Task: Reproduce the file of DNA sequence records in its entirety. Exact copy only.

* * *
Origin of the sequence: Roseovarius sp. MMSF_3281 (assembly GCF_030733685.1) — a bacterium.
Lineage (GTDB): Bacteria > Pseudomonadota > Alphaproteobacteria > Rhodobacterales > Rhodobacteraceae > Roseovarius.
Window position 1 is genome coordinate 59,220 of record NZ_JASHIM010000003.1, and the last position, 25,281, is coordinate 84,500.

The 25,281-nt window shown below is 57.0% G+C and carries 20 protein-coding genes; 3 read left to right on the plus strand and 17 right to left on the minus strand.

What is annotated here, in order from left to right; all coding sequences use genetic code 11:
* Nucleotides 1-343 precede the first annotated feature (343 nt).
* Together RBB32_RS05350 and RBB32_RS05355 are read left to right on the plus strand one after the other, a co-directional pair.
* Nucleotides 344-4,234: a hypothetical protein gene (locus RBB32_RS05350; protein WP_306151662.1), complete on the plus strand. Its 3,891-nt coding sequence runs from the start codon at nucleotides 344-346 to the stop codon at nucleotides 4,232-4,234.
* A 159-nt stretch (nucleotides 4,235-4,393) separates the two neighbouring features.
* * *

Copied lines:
Origin of the sequence: Roseovarius sp. MMSF_3281 (assembly GCF_030733685.1) — a bacterium.
Lineage (GTDB): Bacteria > Pseudomonadota > Alphaproteobacteria > Rhodobacterales > Rhodobacteraceae > Roseovarius.
Window position 1 is genome coordinate 59,220 of record NZ_JASHIM010000003.1, and the last position, 25,281, is coordinate 84,500.

The 25,281-nt window shown below is 57.0% G+C and carries 20 protein-coding genes; 3 read left to right on the plus strand and 17 right to left on the minus strand.

What is annotated here, in order from left to right; all coding sequences use genetic code 11:
* Nucleotides 1-343 precede the first annotated feature (343 nt).
* Together RBB32_RS05350 and RBB32_RS05355 are read left to right on the plus strand one after the other, a co-directional pair.
* Nucleotides 344-4,234: a hypothetical protein gene (locus RBB32_RS05350; protein WP_306151662.1), complete on the plus strand. Its 3,891-nt coding sequence runs from the start codon at nucleotides 344-346 to the stop codon at nucleotides 4,232-4,234.
* A 159-nt stretch (nucleotides 4,235-4,393) separates the two neighbouring features.